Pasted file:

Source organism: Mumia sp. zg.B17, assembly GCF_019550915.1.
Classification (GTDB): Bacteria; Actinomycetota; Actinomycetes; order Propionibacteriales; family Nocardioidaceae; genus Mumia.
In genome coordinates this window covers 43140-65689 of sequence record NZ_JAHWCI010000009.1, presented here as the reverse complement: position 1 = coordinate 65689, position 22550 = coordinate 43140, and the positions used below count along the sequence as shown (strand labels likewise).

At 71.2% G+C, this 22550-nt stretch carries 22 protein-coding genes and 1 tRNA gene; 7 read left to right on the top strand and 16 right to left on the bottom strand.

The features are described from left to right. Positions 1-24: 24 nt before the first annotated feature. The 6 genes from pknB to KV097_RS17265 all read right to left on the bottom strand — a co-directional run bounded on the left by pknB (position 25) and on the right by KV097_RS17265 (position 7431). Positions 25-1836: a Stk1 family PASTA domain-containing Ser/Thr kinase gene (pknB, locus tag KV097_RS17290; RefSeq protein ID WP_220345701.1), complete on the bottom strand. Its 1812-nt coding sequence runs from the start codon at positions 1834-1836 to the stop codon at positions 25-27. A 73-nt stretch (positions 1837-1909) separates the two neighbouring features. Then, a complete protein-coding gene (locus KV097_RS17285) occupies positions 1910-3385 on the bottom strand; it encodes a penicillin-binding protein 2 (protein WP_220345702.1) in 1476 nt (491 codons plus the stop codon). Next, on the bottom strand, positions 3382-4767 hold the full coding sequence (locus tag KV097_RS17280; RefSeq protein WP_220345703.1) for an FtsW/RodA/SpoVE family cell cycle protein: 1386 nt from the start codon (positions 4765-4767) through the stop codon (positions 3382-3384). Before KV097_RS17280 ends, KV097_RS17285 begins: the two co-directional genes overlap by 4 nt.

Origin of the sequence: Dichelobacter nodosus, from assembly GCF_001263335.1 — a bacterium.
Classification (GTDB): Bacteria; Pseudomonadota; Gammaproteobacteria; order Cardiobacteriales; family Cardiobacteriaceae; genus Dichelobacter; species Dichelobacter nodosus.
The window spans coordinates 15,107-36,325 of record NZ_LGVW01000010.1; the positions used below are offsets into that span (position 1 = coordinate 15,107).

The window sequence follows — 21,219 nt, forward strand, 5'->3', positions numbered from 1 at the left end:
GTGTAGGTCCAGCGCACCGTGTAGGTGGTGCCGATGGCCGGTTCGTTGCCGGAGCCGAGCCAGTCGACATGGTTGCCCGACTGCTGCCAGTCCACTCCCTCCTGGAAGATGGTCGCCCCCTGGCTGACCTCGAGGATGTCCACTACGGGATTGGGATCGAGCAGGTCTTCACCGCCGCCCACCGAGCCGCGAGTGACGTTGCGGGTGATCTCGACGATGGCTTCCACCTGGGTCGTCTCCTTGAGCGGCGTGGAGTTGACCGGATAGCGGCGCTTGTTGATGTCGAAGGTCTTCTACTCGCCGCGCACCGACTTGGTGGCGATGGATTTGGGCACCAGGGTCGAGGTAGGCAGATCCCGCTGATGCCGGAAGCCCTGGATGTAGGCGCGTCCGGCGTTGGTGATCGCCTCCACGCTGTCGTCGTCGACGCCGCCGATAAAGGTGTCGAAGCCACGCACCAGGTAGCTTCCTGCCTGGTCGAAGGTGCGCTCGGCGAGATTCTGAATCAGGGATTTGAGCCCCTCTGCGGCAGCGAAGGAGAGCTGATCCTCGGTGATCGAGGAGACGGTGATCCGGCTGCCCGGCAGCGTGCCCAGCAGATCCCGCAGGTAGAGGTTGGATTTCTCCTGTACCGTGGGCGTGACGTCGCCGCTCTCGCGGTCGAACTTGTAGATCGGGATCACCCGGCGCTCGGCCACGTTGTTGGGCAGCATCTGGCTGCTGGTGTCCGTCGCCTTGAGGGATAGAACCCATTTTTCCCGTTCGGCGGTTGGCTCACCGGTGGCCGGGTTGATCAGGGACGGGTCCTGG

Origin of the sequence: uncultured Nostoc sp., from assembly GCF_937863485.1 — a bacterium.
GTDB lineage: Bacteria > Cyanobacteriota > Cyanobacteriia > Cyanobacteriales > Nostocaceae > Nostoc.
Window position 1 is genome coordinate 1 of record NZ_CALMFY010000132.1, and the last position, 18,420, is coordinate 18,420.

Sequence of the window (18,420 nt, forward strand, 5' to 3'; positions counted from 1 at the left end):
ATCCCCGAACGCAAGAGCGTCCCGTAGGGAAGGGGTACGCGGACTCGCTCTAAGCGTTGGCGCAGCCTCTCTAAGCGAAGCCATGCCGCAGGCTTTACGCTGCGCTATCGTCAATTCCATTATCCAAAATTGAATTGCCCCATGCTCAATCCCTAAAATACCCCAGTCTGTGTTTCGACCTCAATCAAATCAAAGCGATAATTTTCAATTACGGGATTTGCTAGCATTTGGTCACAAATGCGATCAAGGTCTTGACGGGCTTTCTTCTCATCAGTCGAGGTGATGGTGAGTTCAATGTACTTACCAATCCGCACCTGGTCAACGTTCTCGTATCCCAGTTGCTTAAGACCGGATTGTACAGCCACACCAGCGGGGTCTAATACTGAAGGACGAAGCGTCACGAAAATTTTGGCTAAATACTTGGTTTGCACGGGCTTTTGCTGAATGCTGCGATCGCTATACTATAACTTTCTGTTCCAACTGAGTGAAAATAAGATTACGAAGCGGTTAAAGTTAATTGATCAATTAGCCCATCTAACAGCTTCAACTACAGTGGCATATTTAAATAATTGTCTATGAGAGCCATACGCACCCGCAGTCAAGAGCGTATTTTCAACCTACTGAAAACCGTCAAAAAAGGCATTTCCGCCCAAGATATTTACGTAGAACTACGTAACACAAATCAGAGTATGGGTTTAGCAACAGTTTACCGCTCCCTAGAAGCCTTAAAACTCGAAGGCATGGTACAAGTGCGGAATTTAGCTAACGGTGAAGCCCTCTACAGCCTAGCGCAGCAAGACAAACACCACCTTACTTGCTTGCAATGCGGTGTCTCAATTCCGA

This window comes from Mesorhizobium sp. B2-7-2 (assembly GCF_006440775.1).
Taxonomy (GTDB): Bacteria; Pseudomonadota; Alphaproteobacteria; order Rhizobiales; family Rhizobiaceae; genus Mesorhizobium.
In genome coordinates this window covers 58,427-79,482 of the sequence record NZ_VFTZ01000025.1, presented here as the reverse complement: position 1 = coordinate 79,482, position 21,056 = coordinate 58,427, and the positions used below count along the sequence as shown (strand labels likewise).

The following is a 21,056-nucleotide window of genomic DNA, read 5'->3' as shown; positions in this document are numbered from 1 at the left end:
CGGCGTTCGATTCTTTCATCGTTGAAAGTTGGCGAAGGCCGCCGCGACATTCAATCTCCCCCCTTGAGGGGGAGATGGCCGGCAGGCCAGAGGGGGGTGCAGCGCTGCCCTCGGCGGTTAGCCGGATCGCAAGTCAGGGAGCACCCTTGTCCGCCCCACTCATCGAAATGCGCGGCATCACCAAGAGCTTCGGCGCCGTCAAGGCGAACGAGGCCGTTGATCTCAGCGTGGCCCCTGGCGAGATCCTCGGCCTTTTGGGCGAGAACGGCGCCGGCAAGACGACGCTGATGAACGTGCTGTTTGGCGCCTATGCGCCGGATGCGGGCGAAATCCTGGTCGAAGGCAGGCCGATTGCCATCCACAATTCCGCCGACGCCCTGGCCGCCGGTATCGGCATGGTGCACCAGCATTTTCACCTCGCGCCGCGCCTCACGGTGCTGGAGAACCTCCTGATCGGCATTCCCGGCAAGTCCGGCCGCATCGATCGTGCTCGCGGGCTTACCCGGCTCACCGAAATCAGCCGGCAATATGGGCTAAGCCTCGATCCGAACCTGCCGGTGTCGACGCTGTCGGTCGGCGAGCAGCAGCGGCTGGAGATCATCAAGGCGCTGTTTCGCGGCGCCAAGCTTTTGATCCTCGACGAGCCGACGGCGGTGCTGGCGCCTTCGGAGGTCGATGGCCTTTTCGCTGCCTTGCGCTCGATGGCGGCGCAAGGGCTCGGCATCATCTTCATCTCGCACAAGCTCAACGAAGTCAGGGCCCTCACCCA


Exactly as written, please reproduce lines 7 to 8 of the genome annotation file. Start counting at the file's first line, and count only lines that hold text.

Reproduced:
Classification (GTDB): Bacteria; Pseudomonadota; Gammaproteobacteria; order Cardiobacteriales; family Cardiobacteriaceae; genus Dichelobacter; species Dichelobacter nodosus.
The window spans coordinates 15,107-36,325 of record NZ_LGVW01000010.1; the positions used below are offsets into that span (position 1 = coordinate 15,107).